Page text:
2014 turned out to be a confounding year. Government bond yields were expected to rise in anticipation that central banks in the UK and US would finally begin to unwind monetary stimulus.
Instead, they fell as investor demand for safe assets increased on the back of mounting deflation fears and a weaker global outlook. UK property yields, according to the monthly IPD index fell from 6.1% in January to 5.4% in November and double digit capital growth for the entire second half of the year verified the strong demand for these assets
As 2015 gets underway, investors, grappling with increasingly volatile markets are ramping up their exposure to low risk investments. Yields on long-term UK and US debt have fallen by more than 100 bps in the last 12 months, and in Europe the average yield on core country debt has fallen by almost 200 bps. This year, further sharpening in UK property is to be expected as the recent fall of long-term Gilt yields begins to drive market yields lower.
In 2014 forecasters failed to predict the decline in yields across global markets. In the UK and US, the recovery occurred at a slower pace than previous recessions, requiring monetary policy to remain accommodative. Stagnant growth in Europe sparked fears of a deflationary crisis and the likelihood of a QE response by the ECB. Chinese investment dwindled and Japan entered another recession, despite the implementation of bold monetary and fiscal stimulus.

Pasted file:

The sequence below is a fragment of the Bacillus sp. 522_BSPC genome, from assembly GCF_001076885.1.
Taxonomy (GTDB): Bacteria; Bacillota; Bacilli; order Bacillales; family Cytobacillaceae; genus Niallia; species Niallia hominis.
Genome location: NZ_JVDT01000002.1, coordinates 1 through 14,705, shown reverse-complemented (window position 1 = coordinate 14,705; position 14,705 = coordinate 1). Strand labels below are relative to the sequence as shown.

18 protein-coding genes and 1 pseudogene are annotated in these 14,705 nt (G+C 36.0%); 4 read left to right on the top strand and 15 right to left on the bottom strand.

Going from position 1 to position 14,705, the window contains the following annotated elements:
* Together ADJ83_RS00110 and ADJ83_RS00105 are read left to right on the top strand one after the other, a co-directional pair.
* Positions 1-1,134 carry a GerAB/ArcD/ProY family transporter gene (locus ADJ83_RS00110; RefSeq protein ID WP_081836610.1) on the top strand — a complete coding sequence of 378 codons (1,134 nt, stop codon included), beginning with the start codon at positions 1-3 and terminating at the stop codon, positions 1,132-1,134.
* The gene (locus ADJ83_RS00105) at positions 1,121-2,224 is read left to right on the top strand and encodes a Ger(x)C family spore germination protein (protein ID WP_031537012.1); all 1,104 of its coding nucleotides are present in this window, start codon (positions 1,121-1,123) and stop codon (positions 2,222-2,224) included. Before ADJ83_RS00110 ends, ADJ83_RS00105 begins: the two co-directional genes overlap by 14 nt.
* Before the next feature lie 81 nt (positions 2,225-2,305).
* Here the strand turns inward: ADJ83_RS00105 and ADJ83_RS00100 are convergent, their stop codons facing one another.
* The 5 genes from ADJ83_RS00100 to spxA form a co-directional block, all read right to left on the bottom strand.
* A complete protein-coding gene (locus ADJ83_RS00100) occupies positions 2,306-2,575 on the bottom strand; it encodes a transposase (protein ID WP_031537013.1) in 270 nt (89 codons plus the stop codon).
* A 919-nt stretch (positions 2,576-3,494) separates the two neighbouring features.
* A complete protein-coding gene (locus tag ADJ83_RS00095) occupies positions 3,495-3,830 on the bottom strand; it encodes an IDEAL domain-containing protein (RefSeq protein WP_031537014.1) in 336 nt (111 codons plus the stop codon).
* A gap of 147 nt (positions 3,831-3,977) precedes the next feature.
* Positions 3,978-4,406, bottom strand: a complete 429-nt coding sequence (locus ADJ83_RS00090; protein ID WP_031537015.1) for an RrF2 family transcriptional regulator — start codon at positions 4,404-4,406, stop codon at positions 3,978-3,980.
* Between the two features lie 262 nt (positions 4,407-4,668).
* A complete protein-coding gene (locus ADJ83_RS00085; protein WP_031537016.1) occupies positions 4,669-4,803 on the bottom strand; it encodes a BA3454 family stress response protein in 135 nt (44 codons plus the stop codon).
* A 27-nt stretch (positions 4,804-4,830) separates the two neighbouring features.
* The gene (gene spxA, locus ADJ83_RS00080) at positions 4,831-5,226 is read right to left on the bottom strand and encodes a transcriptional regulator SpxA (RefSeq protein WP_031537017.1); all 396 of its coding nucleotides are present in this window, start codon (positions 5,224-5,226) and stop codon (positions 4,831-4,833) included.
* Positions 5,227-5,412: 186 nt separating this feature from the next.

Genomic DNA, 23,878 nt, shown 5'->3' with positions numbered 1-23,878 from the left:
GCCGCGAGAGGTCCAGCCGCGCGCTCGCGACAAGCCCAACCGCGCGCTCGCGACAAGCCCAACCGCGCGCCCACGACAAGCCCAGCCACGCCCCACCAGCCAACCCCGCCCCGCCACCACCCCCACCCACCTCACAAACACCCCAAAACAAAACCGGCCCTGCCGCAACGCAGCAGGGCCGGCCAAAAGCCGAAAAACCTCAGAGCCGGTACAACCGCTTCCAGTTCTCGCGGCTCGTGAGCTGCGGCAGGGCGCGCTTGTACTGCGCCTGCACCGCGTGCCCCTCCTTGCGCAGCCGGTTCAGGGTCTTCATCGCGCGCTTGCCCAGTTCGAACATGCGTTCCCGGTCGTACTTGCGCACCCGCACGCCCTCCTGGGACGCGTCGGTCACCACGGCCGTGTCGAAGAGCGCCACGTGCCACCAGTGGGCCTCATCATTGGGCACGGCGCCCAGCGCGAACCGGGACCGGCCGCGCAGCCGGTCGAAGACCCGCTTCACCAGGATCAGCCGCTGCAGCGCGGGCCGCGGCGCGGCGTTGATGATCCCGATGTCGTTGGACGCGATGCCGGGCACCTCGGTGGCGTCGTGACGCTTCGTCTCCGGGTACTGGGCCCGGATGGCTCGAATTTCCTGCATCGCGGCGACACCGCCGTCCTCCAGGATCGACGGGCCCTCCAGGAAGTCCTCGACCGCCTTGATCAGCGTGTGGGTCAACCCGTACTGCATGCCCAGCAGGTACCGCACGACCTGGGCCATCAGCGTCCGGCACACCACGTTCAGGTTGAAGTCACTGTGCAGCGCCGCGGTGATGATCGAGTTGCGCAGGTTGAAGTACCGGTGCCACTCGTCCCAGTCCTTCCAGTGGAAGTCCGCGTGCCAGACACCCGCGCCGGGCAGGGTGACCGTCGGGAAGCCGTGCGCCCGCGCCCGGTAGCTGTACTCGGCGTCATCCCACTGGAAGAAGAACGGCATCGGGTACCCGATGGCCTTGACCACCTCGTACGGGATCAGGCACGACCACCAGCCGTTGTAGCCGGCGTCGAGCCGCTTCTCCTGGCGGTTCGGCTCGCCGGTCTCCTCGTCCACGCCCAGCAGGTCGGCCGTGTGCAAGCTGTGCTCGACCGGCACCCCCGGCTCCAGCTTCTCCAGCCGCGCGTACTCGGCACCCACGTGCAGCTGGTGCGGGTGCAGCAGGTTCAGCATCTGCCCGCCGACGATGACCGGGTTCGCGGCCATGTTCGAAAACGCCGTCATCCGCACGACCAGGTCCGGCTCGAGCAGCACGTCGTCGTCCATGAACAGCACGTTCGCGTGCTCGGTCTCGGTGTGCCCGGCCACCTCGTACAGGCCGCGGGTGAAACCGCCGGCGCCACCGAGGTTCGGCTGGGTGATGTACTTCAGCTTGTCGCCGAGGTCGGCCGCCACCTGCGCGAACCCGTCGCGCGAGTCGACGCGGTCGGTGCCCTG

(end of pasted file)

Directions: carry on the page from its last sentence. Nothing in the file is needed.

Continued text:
At the start of 2015, none of these factors are showing signs of improvement. Moreover, additional turbulence from the fall in oil prices has exacerbated the low inflation outlook and stalled growth in commodity driven emerging markets. Brent Crude has fallen by almost 10% since the start of the year, and more than 50% since mid-2014.
UK Commercial Real Estate as an asset class has proved in the last year that it can perform well, offering stable returns in the context of capital markets, despite external threats to the economy. As an investment class in 2015, it will offer refuge from volatile equity markets. The current yield on a 10-year Gilt is 1.5% and, given the outlook this current rate could fall further as the year progresses. This will ensure the spread between even the lowest yielding UK properties remains attractive. Highly sought after investments, such as central London offices where initial yields are currently at a near-historic low of 3.3%, will still offer a positive spread over the risk-free rate even as they sharpen further. All of this taken together suggests that last year’s growth in UK real estate has the legs to continue through 2015.
Kallum Pickering is a UK Economist at BNP Paribas Real Estate in London